Return of the Marcos

A history of the Philippines’ 7,000 islands from the pre-colonial era to the present day.

"Papa Isio" (Dionisio Magbuelas), with two followers in a prison in Bacolod City in 1907.
Dionisio Magbuelas (centre), known as ‘Papa Isio’, with two followers. Photographed in prison, Bacolod City, 1907. Isio, a religious leader, led anti-colonial uprisings on the island of Negros in 1896, and again in 1899-1907. Wiki Commons/Harry H. Bandholtz.

The Philippines is one of the least understood countries in Asia. It became infamous for the brutal ‘kleptocratic dictatorship’ (in Philip Bowring’s words) of Ferdinand Marcos and the multiple convictions for corruption of his wife, Imelda, whose extravagant collection of shoes attracted notoriety. Thousands of Filipinos, but especially Filipinas, emigrated to escape poverty by serving wealthy households throughout Asia, notably in Hong Kong, their remittances contributing greatly to the economy of their homeland. Rodrigo Duterte, president from 2016 to 2022, was even more notorious, having boasted that he authorised, or participated in, extra judicial killings of drug dealers and users. After a landslide election victory in May this year Duterte was succeeded by the son of Ferdinand and Imelda, Ferdinand Romualdez Marcos Jr, known universally as Bongbong.

The Philippines is a ‘jigsaw state’ of over 7,000 Pacific islands. Philip Bowring’s reliable and lucid new book draws on his long experience as a journalist in the region, beginning in 1973 and culminating in the editorship of the much-missed Far Eastern Economic Review, once the best English-language publication in Southeast Asia.

In the 16th century the Malayo-Polynesian language speakers of the Philippines were colonised by Spain, which placed greater emphasis on religion than other colonial powers. The continuing influence of Catholicism is testimony to that legacy, although parts of the south remain Muslim. A prosperous mestizo class, with aspirations for independence, emerged from the colonial encounter. But in 1898 Spain’s defeat by the United States in a war over Cuba encouraged the US to conquer the Philippines. Some mestizos collaborated with the new power, while others sought independence. Thousands died in a conflict that lasted until 1906.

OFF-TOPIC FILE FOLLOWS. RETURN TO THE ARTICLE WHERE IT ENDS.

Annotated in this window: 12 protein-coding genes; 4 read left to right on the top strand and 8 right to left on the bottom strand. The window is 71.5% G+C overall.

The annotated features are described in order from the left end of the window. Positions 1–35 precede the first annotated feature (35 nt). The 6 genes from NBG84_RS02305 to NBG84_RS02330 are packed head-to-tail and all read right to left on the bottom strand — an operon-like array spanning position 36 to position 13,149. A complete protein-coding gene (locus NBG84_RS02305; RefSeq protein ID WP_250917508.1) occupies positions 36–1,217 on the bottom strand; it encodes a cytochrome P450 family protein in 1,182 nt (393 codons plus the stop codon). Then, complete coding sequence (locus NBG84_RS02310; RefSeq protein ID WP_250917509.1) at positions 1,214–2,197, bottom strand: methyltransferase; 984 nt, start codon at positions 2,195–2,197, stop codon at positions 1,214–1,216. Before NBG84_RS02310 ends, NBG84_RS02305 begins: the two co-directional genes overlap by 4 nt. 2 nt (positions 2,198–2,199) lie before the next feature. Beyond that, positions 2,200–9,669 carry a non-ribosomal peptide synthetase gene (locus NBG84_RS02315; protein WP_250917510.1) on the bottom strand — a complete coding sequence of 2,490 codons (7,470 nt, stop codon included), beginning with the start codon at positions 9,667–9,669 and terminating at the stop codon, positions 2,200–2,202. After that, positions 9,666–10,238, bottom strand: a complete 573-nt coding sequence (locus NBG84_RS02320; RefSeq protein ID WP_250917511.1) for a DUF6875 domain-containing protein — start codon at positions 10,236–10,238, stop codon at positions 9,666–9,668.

Spanish-language education for the elite had impeded the full development of a national Filipino language, based on Tagalog, the dialect of the main island of Luzon. Under the Americans, English replaced Spanish and the elite remained divided between the Nacionalistas, who demanded independence, and the federalist Progresistas, who envisaged the Philippines as a potential state of the US. Attitudes towards the US were ambivalent: Bowring describes resentment, admiration, nationalism, opportunism, greed and fear. 

By 1934 the country was effectively self-governing and independence was promised within ten years. The Japanese invasion of the Philippines, just hours after the attack on Pearl Harbor on 7 December 1941, disrupted that timetable. Bowring deftly elucidates the impact of the occupation: the reality of collaborators and resisters and the creation of myths surrounding politicians such as Ferdinand Marcos and Benigno Aquino during and after the war. In the Battle of Bataan, fought between January and April 1942, Filipino and US forces were defeated and many prisoners of war died in the infamous death march. Popular resistance to the Japanese was largely in the hands of the Hukbalahap (People’s Anti-Japanese Army), which was led by the communists and turned against the US after the war.

Formal independence from the US came on 4 July 1946, but the Philippines remained a close ally and its economy was dependent on that of the US. By the end of 1955 the Hukbalahap had been suppressed and the Philippines was ruled by a series of presidents. Bongbong is the latest.

The Making of the Modern Philippines: Pieces of a Jigsaw State
Philip Bowring
Bloomsbury 256pp £25
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Michael Dillon’s latest book is Zhou Enlai: The Enigma behind Chairman Mao (I.B. Tauris, 2020).